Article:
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Australasian ScienceA close run thing at the chemist

Many years ago I did some stage acting, and one of the plays we performed was Rhinocéros by Eugene Ionesco which was part of what was known as "The Theatre of the Absurd", a literary equivalent to surrealist art where what was on stage challenged the senses and the observer's perception of reality. I thought I was in another Ionesco play in September this year when I read about an agreement between the Pharmacy Guild of Australia (the professional body for retail pharmacists) and Blackmore's (the country's leading manufacturer of supplements and "alternative" medicines). The proposal was that when people had prescriptions filled for certain classes of medications the pharmacist would advise them of "complementary" Blackmore's products to counter the side effects of the medications. The specific recommendations would be displayed to the dispensing pharmacists by the Guild software used to record prescriptions as they were filled.

I shouldn't have been surprised, because The Pharmacy Guild has form. In 2005 they joined forces with the Complementary Health Care Council of Australia to run a "Natural Healthcare Expo" in Sydney. In 2008 the retail pharmacists of Australia were awarded The Bent Spoon by Australian Skeptics for the practice of selling rubbish in a manner which legitimised it by association with real, tested, effective medications and medical treatments.

This new proposal went beyond what had happened in the past. Previously, pharmacists carried shelf loads of supplements and nostrums and if asked gave vague recommendations based on what little knowledge they had of the supposed effects of these products. The Blackmore's agreement had them recommending one of four specific Blackmore's products whenever a prescription was filled for one of four drug classes: zinc supplement for antihypertensives, Coenzyme Q10 for statins, lactobacillus probiotics for the diarrhoea associated with antibiotics, and magnesium supplement for proton pump inhibitors.

It is probably no coincidence that these four categories make up a very large proportion of all prescribed medicines. Pharmaceutical Benefits Scheme statistics for the year up June 2010 show that over 72 million prescriptions were filled for the four categories of drugs. Three of the categories occupied the top three positions in the ranking of numbers of prescriptions filled, with antibiotics taking a lowly sixth place.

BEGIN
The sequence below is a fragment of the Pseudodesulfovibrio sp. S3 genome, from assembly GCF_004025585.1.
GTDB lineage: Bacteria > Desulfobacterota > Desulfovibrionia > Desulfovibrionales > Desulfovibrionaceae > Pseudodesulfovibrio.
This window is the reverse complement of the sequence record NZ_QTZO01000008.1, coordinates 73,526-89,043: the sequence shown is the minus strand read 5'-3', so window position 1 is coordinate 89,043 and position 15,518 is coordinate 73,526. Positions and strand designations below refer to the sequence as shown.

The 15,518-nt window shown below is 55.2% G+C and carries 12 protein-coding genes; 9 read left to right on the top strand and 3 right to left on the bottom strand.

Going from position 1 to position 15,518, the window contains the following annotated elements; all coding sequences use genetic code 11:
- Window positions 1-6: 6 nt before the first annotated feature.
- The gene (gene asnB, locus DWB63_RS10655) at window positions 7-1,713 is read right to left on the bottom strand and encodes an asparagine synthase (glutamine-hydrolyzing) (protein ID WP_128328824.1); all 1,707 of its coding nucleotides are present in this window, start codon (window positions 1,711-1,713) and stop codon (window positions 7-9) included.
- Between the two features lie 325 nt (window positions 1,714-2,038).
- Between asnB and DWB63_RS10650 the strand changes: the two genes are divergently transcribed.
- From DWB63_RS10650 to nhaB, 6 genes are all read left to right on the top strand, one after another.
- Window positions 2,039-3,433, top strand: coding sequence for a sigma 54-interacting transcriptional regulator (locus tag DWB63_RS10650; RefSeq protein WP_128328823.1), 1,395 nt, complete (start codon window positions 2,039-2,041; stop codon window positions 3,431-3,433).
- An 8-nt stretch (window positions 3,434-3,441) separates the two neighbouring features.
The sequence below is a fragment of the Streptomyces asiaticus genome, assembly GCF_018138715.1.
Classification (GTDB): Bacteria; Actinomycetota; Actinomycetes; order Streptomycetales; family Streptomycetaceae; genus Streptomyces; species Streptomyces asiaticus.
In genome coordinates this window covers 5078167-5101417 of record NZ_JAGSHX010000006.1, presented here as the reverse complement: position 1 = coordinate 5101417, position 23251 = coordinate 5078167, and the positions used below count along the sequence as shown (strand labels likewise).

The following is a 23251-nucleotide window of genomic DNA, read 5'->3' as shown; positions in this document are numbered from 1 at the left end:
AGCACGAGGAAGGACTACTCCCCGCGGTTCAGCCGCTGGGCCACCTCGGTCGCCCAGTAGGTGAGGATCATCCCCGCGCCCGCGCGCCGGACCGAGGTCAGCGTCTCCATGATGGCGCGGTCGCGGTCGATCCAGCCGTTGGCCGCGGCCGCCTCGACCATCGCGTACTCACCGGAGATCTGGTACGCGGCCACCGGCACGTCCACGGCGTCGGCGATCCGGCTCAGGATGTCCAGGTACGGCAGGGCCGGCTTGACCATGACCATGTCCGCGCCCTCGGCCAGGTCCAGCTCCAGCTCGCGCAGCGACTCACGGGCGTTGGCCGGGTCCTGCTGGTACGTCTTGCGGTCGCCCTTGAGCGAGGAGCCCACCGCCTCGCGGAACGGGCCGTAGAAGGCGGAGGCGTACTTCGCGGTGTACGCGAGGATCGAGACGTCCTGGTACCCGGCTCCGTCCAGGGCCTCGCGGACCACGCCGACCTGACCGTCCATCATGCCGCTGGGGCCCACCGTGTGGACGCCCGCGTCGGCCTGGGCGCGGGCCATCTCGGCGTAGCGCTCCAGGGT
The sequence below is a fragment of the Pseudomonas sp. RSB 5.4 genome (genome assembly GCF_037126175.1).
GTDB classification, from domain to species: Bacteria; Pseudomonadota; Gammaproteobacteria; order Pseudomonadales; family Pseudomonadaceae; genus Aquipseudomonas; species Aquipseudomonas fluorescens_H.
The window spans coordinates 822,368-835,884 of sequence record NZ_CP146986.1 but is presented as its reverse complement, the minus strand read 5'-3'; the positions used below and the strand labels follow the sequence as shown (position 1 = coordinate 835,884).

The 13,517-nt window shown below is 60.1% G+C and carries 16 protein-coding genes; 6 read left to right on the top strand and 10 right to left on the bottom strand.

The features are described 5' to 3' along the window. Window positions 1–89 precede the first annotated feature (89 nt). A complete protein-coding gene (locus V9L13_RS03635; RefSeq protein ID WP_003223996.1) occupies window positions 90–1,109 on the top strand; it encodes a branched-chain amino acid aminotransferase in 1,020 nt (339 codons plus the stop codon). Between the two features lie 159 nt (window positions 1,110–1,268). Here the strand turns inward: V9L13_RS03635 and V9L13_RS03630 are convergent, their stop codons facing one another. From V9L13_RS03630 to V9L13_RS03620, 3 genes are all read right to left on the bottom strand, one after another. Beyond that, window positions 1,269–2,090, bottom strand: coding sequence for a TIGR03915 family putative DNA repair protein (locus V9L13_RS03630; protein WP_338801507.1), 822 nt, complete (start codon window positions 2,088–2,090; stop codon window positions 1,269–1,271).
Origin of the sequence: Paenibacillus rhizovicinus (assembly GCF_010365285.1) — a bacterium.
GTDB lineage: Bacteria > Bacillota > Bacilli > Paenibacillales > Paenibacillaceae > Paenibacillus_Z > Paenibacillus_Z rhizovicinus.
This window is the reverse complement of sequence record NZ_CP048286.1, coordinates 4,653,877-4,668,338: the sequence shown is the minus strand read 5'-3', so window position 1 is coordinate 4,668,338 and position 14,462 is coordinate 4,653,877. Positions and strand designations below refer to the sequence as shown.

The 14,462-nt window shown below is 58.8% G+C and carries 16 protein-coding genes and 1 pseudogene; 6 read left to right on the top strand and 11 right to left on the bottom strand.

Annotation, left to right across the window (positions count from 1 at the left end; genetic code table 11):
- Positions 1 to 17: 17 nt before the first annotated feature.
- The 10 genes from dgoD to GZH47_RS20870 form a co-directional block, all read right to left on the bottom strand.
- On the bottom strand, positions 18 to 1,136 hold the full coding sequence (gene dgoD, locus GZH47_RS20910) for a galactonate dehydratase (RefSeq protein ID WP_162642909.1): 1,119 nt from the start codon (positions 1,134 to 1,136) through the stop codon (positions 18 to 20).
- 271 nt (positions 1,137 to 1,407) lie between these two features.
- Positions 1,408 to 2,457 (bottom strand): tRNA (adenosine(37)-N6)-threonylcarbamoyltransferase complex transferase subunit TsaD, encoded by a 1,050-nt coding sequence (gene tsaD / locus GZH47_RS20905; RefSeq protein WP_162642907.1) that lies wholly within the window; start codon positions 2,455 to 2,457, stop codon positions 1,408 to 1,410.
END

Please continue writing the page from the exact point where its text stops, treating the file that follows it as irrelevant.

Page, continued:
Blackmore's said that the research supporting the Companion Products would be made available on their web site, but this took some time. Before Blackmore's made the research available, the National Prescribing Service published an analysis of available research and concluded that there was insufficient evidence for the usefulness of any of the Companion Products.

When Blackmore's published information on their web site supporting their four Companion Products it was only made available to "healthcare professionals", although this was rather easily bypassed.

A couple of paragraphs stood out.

"The evidence was compiled in line with the Therapeutic Goods Administration's Levels of Evidence Guidelines for listed products, and demonstrates that some prescription medicines diminish nutrients and that supplementation can improve nutritional status".

"Listed products" refers to a class of medical devices or preparations which do not have to prove efficacy, just that they don't do too much damage when used according to directions. That is, for something to get a "Listed" classification it does not have to be shown to work or even provide any benefit at all. Homeopathic products are "Listed". Real medicines are usually "Registered", because that classification means that evidence has been produced that they do what the promoters say they do.

"In addition, evidence was sourced using two key resources identified by the National Prescribing Service as having the highest quality of information for complementary medicines: The Natural Standard Professional Database and the Natural Medicines Comprehensive Database".

Leaving aside my opinion about databases of magical snake oil preparations, the important message to be taken from this paragraph is that the National Prescribing Service cited had already issued a statement saying that none of the Blackmore's Companion Products actually have any benefit at all. It is standard operating procedure for pseudoscientists to refer to authorities in the almost certain knowledge that the general public will be impressed by the reference and fail to see what the authority really had to say.

In October the Pharmacy Guild announced that the arrangement was not going ahead, although they were hardly apologetic and the media release consisted largely of justifications for the idea, an example being that they said that they were just responding to "some media reporting of the endorsement which was ill-informed and inflammatory".

The release also said that "The last thing the Guild would ever want to do is deplete the credibility of community pharmacists, or damage the trust in which they are held by Australians". Perhaps one day they will realise that partnerships with pseudoscience can't possibly do anything except "deplete the credibility" of members of a scientific profession.

This article was published as the Naked Skeptic column in the January/February 2012 edition of Australasian Science

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